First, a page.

This suggests that it is time for BTLers to try to get out, especially TTRTR who should be thinking "I bought low so now is the time to sell high." IN other words, take the 4.6% hit before a bigger hit follows later.

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Yes, it is encorouging, especially the YoY falls in some regions. But one months figures have too much noise in them. Let's hope the trend continues.

Another interesting figure which may have a little less noise is the amount of money first time buyers are putting into the market :ph34r: . According to the report, once the weightings for 2006 are put in, FTB's are putting in less money in than any time since June 2004. Whereas there has been no change for former owner occupiers between december/january/feb. The FTB figures for Feb is slightly lower than Jan. Now I just need to figure out what the mix-adjustment weighting means... There's plenty more to say about these figures.

A4: Mix-adjusted house price

FTB Former Owner Occupier

...

2004 Jan 1 128,431 181,052

...

Jun 139,730 192,193

Jul 143,270 196,008

Aug 143,850 198,796

Sep 144,110 198,123

Oct 143,847 200,275

Nov 144,431 199,468

Dec 145,408 197,059

2005 Jan 1 146,024 196,054

Feb 145,887 194,701

Mar 149,470 198,681

Apr 150,133 196,181

May 150,259 197,313

Jun 150,348 199,468

Jul 153,168 201,163

Aug 153,285 201,110

Sep 2 152,543 202,052

Oct 2 151,927 199,904

Nov 2 152,225 201,053

Dec 2 152,683 200,768

2006 Jan 1,2,R 142,721 203,610

Feb 2 141,069 201,206

Note

1 Note that the weights used for mix-adjustment change at the start of each calendar year (i.e. in January). The mix-adjusted prices are therefore not comparable between calendar years, although they are comparable within each calendar year.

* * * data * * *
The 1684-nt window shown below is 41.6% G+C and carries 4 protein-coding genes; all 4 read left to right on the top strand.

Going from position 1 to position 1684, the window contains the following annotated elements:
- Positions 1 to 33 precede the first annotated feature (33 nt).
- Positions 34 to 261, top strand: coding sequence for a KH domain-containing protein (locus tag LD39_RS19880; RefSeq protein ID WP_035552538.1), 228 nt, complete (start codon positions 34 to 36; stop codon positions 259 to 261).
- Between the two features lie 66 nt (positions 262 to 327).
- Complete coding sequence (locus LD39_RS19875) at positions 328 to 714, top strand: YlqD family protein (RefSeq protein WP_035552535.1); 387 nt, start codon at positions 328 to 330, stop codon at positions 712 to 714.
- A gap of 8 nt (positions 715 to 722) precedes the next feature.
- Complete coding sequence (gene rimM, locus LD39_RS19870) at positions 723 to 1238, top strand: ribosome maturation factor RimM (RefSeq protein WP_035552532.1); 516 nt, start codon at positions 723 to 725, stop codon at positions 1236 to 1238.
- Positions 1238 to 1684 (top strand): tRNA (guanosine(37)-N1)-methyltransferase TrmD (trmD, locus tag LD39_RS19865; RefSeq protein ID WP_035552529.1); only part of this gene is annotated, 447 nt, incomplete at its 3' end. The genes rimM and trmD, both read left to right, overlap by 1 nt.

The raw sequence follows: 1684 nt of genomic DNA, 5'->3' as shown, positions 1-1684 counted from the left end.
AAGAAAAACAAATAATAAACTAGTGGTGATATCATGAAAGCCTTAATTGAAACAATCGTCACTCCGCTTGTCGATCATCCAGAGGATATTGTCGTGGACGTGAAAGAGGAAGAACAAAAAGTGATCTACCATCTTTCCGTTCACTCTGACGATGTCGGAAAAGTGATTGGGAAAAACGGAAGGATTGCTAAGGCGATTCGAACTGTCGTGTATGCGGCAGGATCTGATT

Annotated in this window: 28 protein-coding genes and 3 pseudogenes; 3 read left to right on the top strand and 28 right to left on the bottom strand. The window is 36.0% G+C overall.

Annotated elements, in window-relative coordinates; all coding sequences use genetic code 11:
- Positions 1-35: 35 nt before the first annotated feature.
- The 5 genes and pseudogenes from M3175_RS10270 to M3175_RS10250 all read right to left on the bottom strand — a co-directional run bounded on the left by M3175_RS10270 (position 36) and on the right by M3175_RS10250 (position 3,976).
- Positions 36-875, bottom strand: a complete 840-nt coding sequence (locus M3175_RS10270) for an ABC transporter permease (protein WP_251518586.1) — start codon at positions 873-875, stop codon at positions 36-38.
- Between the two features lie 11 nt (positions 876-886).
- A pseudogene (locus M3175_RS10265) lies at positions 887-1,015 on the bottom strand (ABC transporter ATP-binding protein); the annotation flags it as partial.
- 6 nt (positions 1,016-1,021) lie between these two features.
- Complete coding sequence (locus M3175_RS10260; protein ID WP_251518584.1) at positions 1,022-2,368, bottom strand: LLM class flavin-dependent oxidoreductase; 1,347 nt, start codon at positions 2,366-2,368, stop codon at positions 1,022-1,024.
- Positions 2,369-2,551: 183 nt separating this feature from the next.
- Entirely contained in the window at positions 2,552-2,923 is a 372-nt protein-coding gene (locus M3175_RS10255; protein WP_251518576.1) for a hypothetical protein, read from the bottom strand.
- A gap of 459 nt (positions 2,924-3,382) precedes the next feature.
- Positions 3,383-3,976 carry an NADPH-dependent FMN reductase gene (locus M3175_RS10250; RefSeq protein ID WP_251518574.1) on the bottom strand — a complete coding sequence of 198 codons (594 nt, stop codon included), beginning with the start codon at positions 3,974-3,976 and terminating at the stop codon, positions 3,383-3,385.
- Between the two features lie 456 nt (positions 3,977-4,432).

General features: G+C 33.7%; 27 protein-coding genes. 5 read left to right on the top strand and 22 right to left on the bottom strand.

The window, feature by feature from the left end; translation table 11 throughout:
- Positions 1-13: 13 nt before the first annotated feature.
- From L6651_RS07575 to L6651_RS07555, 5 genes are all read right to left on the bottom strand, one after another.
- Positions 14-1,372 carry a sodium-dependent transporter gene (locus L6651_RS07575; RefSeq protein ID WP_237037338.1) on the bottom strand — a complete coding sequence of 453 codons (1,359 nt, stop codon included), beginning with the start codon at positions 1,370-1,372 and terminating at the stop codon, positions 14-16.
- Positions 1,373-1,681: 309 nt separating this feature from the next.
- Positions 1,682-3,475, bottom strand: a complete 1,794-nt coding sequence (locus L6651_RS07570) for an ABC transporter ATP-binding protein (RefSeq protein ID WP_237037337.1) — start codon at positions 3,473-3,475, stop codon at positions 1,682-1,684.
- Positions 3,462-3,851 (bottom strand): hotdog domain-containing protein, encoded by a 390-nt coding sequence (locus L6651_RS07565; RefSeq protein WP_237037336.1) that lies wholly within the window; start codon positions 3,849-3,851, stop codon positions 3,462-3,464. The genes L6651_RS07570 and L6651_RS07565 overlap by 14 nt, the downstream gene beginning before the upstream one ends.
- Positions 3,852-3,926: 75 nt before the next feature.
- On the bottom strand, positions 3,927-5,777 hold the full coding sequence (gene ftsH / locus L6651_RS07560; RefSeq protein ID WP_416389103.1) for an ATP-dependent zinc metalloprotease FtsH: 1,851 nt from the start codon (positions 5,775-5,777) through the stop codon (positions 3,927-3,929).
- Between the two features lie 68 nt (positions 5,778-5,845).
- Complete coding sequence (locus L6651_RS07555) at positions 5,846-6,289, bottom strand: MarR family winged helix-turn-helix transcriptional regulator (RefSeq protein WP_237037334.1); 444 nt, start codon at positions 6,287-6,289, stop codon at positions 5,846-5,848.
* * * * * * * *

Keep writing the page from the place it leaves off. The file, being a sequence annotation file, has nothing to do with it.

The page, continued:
2 From September 2005, data are collected via the Regulated Mortgage Survey (RMS) of the Council of Mortgage Lenders (CML)/BankSearch. Prices have been chain-linked to remove the structural change to these data caused by the change of survey.

R Figures for January 2006 have been revised following the annual change of weights.

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Ohh well, everyone getting excited

Let me see ODPM relates to Sales, Haliwde relates to surveyors reports.

Time differ about one to two months

Therefore these numbers relate to Haliwide numbers (non seasonally adjusted), which as we all know tend to fall then, which is why they Seasonally adjust.

Also FWIW Nationwide had 3.7% ann HPI for Feb and 4.4% for Jan , ODPM 3.6% Feb 4.3% and Jan. So they are all singing the same tune

Basically last month ODPM were ahead of the game, and then with the normal weak Feb( because they are NSA) They have corrected last months over egged HPI.

OOK its a weak number, but last months was too strong. Next month it will pick up again.

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Seems consistent with the non-SA 1.6% monthly fall published in January's Halifax report too.

Let's not get too excited... yet.

T&T

Is ODPM seasonally adjusted?

frugalista

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Seems consistent with the non-SA 1.6% monthly fall published in January's Halifax report too.

Let's not get too excited... yet.

T&T

And the nationwide fell to 1.8% ann HPI in Sept and the ODPM hit ann 1.6% HPI in Oct.

Is ODPM seasonally adjusted?

frugalista

No they aren't...

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I wouldn't read too much into the 1.2% figure. The ODPM numbers are quite volatile on a month by month basis. It's more a bouncy landing than soft landing at the moment.

The trouble is the runway's cracking badly and there's nothing beneath it.

We are just breaking throught the clouds, A little turbulence ahead I think.

You can hear the ice rattling in the G&T's.

The VI's had better Reset thier altimeters, The ground is a lot further down than they think.

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  • 301 Brexit, House prices and Summer 2020

    1. 1. Including the effects Brexit, where do you think average UK house prices will be relative to now in June 2020?


      • down 5% +
      • down 2.5%
      • Even
      • up 2.5%
      • up 5%